Local physician concerned about young folks pumping protein
Don Ames Reporting
Protein supplements line the shelves of grocery stores, drug stores and health food shops.
Often marketed to athletes, protein products promise to help build muscle, but they're not for everyone.
Doctors now say that young people in their 20s are increasingly becoming prone to kidney ailments due to the overuse of the supplements.
"The kidney can handle so much protein, and only so much," says Dr. Kim Edward LeBlanc, Head of the LSU Department of Family Medicine. "It's like any other organ...if you over-stress it., it's going to be a problem."
"So what happens...even though these young people may have healthy kidneys...if they take too much of it, it can't process it so it ends up causing kidney damage."
Dr. LeBlanc's PhD is in Exercise Physiology and his research has been in supplements, so he knows what he's talking about.
Many young men take protein supplements like protein shakes, powders and pills, as it gives them biceps and six packs in a short duration.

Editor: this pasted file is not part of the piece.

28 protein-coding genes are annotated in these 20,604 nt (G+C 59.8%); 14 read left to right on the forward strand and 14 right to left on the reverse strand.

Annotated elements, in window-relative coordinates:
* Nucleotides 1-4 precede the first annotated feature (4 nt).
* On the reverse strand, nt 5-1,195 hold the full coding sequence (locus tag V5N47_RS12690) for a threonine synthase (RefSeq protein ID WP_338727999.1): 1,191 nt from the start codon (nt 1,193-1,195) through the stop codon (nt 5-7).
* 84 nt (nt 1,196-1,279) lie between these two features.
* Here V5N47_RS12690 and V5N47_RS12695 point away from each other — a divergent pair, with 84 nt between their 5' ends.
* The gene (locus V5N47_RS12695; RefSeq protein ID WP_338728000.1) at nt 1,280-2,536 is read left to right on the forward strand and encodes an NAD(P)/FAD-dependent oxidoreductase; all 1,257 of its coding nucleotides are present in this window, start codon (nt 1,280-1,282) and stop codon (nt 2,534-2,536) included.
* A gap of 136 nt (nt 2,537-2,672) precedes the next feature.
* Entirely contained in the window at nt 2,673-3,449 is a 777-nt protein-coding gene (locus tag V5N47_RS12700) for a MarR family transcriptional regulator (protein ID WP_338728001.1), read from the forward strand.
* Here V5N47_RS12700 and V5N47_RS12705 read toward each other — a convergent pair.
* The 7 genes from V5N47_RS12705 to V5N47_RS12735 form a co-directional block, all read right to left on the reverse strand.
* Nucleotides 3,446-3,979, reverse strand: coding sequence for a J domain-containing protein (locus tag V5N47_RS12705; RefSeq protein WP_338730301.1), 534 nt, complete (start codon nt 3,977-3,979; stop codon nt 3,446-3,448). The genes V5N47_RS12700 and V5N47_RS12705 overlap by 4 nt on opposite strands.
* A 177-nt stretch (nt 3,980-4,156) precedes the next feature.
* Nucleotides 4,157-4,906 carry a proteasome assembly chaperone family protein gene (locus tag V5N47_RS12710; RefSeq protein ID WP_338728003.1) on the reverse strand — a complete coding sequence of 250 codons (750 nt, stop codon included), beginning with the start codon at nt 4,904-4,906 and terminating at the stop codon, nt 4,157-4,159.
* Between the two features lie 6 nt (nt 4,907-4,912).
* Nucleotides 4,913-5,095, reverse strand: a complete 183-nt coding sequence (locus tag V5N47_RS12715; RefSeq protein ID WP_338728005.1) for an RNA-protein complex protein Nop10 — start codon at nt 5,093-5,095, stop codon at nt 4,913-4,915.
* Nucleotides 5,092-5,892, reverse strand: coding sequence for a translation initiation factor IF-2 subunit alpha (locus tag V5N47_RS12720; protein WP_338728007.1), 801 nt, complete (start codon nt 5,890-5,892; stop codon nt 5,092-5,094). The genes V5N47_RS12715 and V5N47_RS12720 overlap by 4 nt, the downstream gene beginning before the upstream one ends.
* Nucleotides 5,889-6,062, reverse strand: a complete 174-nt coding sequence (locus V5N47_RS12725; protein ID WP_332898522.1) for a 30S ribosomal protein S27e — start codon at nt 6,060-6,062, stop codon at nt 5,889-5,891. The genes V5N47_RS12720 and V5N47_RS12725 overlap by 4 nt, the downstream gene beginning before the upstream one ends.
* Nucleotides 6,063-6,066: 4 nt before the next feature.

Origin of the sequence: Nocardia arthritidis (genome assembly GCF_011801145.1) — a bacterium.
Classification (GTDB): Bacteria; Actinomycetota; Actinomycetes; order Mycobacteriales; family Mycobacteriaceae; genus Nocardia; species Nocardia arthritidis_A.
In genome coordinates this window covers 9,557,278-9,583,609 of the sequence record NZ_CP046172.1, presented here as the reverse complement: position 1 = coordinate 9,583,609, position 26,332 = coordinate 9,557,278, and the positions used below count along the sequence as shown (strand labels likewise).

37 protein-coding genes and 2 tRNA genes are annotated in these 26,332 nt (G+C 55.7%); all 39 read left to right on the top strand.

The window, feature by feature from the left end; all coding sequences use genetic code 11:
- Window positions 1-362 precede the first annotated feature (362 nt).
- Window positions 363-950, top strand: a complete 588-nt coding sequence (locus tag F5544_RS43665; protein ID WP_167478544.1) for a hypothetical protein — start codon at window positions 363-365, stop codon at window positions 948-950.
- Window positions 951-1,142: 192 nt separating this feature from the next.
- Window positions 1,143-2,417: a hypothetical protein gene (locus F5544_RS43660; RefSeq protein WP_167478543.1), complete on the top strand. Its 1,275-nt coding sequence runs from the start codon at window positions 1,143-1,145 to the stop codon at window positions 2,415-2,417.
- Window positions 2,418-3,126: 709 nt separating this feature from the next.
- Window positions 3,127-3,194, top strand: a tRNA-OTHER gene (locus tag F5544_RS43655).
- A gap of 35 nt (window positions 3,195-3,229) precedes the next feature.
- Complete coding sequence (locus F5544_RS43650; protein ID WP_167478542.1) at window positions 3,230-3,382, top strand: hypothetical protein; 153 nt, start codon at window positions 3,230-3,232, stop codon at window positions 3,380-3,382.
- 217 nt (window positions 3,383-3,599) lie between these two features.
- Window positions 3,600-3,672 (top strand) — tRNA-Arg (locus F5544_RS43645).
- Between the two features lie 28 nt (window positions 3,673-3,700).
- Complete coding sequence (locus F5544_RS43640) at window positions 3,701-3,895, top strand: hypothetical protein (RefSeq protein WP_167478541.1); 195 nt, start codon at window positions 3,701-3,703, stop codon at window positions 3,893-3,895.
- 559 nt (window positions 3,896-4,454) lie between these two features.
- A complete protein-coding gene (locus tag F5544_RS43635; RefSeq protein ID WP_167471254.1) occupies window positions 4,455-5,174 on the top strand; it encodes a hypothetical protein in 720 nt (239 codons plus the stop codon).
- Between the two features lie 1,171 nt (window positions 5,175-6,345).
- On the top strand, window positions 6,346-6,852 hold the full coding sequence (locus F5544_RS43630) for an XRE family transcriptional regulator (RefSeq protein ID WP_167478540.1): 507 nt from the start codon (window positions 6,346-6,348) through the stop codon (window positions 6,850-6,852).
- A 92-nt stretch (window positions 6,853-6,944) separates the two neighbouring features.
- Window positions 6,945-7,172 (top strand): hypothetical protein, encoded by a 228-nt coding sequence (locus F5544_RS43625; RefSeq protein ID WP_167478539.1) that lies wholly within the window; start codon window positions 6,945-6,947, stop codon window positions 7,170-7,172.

But, excessive use can lead to the development of kidney stones and, eventually, kidney failure.
"Can it cause kidney damage? Yes," says LeBlanc. "It's more than just a theoretical risk. It just overpowers the ability to filter."
And, he says, that's its job. The purpose of the kidneys is to filter your blood and remove waste from your system while essential nutrients are delivered to tissues and organs. Protein is filtered through the kidneys; too much of it may strain renal function.
And, kidney disease hardly shows any symptoms until it's gotten to the point that dialysis is the only option.
"Some people can go years and years with minor kidney damage that they're not even aware of. So, if they throw on this extra protein, they can actually have more rapid decline in their renal function."
"It wouldn't hurt, if you're taking protein supplements for a long time, to check with your doctor," LeBlanc says. "Let him run some tests on your kidneys to make sure there's nothing showing up."
Unhealthy diets, smoking and drinking can be contributors to kidney problems, as well.